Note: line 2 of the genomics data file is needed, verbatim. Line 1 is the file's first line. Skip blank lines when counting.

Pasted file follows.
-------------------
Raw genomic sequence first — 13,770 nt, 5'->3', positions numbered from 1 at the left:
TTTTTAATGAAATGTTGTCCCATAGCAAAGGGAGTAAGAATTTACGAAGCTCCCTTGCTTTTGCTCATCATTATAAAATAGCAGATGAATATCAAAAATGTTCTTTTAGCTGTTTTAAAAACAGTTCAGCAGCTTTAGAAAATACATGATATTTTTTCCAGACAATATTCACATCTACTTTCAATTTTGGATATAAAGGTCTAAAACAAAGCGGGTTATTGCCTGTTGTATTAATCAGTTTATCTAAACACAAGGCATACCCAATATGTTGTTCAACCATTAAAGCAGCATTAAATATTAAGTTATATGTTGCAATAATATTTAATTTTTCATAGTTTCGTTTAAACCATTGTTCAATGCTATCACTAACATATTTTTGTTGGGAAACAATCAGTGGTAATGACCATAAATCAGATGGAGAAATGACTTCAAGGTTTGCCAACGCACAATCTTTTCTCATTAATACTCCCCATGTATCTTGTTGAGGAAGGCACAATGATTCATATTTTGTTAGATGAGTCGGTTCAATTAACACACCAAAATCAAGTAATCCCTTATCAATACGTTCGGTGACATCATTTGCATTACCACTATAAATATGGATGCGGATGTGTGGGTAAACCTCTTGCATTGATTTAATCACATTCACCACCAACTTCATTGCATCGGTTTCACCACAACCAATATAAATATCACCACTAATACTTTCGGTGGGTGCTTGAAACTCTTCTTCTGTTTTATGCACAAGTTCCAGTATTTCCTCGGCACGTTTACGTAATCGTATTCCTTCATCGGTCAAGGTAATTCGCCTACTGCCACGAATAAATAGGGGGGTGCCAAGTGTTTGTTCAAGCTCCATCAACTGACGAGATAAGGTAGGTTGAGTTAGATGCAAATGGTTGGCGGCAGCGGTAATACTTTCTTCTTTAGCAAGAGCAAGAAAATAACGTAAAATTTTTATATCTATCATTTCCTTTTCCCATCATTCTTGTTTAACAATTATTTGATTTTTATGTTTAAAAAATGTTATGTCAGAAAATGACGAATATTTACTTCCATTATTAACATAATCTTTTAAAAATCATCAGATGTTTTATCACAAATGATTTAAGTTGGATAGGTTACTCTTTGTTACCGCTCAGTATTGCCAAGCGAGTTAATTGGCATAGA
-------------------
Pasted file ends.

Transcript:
TTTTTAATGAAATGTTGTCCCATAGCAAAGGGAGTAAGAATTTACGAAGCTCCCTTGCTTTTGCTCATCATTATAAAATAGCAGATGAATATCAAAAATGTTCTTTTAGCTGTTTTAAAAACAGTTCAGCAGCTTTAGAAAATACATGATATTTTTTCCAGACAATATTCACATCTACTTTCAATTTTGGATATAAAGGTCTAAAACAAAGCGGGTTATTGCCTGTTGTATTAATCAGTTTATCTAAACACAAGGCATACCCAATATGTTGTTCAACCATTAAAGCAGCATTAAATATTAAGTTATATGTTGCAATAATATTTAATTTTTCATAGTTTCGTTTAAACCATTGTTCAATGCTATCACTAACATATTTTTGTTGGGAAACAATCAGTGGTAATGACCATAAATCAGATGGAGAAATGACTTCAAGGTTTGCCAACGCACAATCTTTTCTCATTAATACTCCCCATGTATCTTGTTGAGGAAGGCACAATGATTCATATTTTGTTAGATGAGTCGGTTCAATTAACACACCAAAATCAAGTAATCCCTTATCAATACGTTCGGTGACATCATTTGCATTACCACTATAAATATGGATGCGGATGTGTGGGTAAACCTCTTGCATTGATTTAATCACATTCACCACCAACTTCATTGCATCGGTTTCACCACAACCAATATAAATATCACCACTAATACTTTCGGTGGGTGCTTGAAACTCTTCTTCTGTTTTATGCACAAGTTCCAGTATTTCCTCGGCACGTTTACGTAATCGTATTCCTTCATCGGTCAAGGTAATTCGCCTACTGCCACGAATAAATAGGGGGGTGCCAAGTGTTTGTTCAAGCTCCATCAACTGACGAGATAAGGTAGGTTGAGTTAGATGCAAATGGTTGGCGGCAGCGGTAATACTTTCTTCTTTAGCAAGAGCAAGAAAATAACGTAAAATTTTTATATCTATCATTTCCTTTTCCCATCATTCTTGTTTAACAATTATTTGATTTTTATGTTTAAAAAATGTTATGTCAGAAAATGACGAATATTTACTTCCATTATTAACATAATCTTTTAAAAATCATCAGATGTTTTATCACAAATGATTTAAGTTGGATAGGTTACTCTTTGTTACCGCTCAGTATTGCCAAGCGAGTTAATTGGCATAGA